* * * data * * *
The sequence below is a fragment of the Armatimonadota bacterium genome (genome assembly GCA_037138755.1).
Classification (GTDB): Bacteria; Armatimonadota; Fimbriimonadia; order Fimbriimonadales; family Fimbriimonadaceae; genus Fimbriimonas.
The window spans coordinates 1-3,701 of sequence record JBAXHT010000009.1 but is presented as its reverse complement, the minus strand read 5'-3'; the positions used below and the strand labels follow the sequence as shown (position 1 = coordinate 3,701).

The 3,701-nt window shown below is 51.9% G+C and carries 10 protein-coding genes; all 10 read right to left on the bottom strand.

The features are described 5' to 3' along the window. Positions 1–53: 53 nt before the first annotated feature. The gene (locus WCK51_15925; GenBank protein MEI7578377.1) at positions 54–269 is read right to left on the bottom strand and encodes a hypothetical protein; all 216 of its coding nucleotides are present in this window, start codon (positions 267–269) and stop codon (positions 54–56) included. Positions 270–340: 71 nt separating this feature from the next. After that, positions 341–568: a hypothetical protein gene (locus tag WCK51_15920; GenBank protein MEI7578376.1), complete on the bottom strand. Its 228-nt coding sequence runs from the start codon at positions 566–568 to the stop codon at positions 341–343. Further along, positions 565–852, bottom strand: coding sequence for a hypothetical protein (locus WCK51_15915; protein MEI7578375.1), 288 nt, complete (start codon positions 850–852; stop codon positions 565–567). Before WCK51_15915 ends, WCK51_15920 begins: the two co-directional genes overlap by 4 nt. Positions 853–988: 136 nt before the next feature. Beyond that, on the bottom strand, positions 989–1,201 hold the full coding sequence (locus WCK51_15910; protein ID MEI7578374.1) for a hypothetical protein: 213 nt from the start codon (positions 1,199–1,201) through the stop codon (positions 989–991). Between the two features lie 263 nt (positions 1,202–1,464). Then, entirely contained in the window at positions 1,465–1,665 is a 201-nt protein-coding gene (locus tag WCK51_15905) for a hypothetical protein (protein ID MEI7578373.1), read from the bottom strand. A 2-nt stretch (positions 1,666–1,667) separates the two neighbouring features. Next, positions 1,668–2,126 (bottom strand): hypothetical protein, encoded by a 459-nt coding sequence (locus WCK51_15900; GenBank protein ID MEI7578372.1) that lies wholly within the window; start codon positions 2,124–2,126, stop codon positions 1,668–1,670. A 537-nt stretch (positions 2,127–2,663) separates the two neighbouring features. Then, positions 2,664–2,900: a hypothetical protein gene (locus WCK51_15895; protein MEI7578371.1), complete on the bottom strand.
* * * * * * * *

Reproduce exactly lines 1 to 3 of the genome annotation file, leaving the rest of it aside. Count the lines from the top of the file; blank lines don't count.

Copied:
The sequence below is a fragment of the Armatimonadota bacterium genome (genome assembly GCA_037138755.1).
Classification (GTDB): Bacteria; Armatimonadota; Fimbriimonadia; order Fimbriimonadales; family Fimbriimonadaceae; genus Fimbriimonas.
The window spans coordinates 1-3,701 of sequence record JBAXHT010000009.1 but is presented as its reverse complement, the minus strand read 5'-3'; the positions used below and the strand labels follow the sequence as shown (position 1 = coordinate 3,701).